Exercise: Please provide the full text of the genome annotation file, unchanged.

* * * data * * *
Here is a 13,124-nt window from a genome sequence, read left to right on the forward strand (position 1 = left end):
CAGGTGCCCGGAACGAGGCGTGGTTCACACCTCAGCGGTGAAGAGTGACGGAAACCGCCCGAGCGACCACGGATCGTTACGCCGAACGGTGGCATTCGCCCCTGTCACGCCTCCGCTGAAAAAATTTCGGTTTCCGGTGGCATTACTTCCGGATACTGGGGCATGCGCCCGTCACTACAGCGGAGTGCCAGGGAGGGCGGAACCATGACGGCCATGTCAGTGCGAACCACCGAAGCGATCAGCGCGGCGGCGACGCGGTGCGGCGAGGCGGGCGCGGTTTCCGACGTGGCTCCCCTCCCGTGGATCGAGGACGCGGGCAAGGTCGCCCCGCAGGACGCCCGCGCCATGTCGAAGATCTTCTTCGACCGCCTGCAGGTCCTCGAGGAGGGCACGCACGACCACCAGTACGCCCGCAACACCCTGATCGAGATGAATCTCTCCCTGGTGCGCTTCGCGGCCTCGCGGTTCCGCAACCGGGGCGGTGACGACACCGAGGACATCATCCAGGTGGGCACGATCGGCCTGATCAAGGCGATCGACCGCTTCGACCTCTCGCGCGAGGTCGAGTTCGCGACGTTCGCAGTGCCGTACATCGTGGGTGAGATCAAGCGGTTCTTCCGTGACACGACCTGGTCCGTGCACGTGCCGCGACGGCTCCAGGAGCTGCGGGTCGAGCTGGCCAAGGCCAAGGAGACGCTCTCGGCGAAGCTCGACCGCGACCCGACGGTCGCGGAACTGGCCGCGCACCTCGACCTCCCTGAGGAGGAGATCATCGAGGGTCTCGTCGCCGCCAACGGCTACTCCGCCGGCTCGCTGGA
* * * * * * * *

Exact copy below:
Here is a 13,124-nt window from a genome sequence, read left to right on the forward strand (position 1 = left end):
CAGGTGCCCGGAACGAGGCGTGGTTCACACCTCAGCGGTGAAGAGTGACGGAAACCGCCCGAGCGACCACGGATCGTTACGCCGAACGGTGGCATTCGCCCCTGTCACGCCTCCGCTGAAAAAATTTCGGTTTCCGGTGGCATTACTTCCGGATACTGGGGCATGCGCCCGTCACTACAGCGGAGTGCCAGGGAGGGCGGAACCATGACGGCCATGTCAGTGCGAACCACCGAAGCGATCAGCGCGGCGGCGACGCGGTGCGGCGAGGCGGGCGCGGTTTCCGACGTGGCTCCCCTCCCGTGGATCGAGGACGCGGGCAAGGTCGCCCCGCAGGACGCCCGCGCCATGTCGAAGATCTTCTTCGACCGCCTGCAGGTCCTCGAGGAGGGCACGCACGACCACCAGTACGCCCGCAACACCCTGATCGAGATGAATCTCTCCCTGGTGCGCTTCGCGGCCTCGCGGTTCCGCAACCGGGGCGGTGACGACACCGAGGACATCATCCAGGTGGGCACGATCGGCCTGATCAAGGCGATCGACCGCTTCGACCTCTCGCGCGAGGTCGAGTTCGCGACGTTCGCAGTGCCGTACATCGTGGGTGAGATCAAGCGGTTCTTCCGTGACACGACCTGGTCCGTGCACGTGCCGCGACGGCTCCAGGAGCTGCGGGTCGAGCTGGCCAAGGCCAAGGAGACGCTCTCGGCGAAGCTCGACCGCGACCCGACGGTCGCGGAACTGGCCGCGCACCTCGACCTCCCTGAGGAGGAGATCATCGAGGGTCTCGTCGCCGCCAACGGCTACTCCGCCGGCTCGCTGGA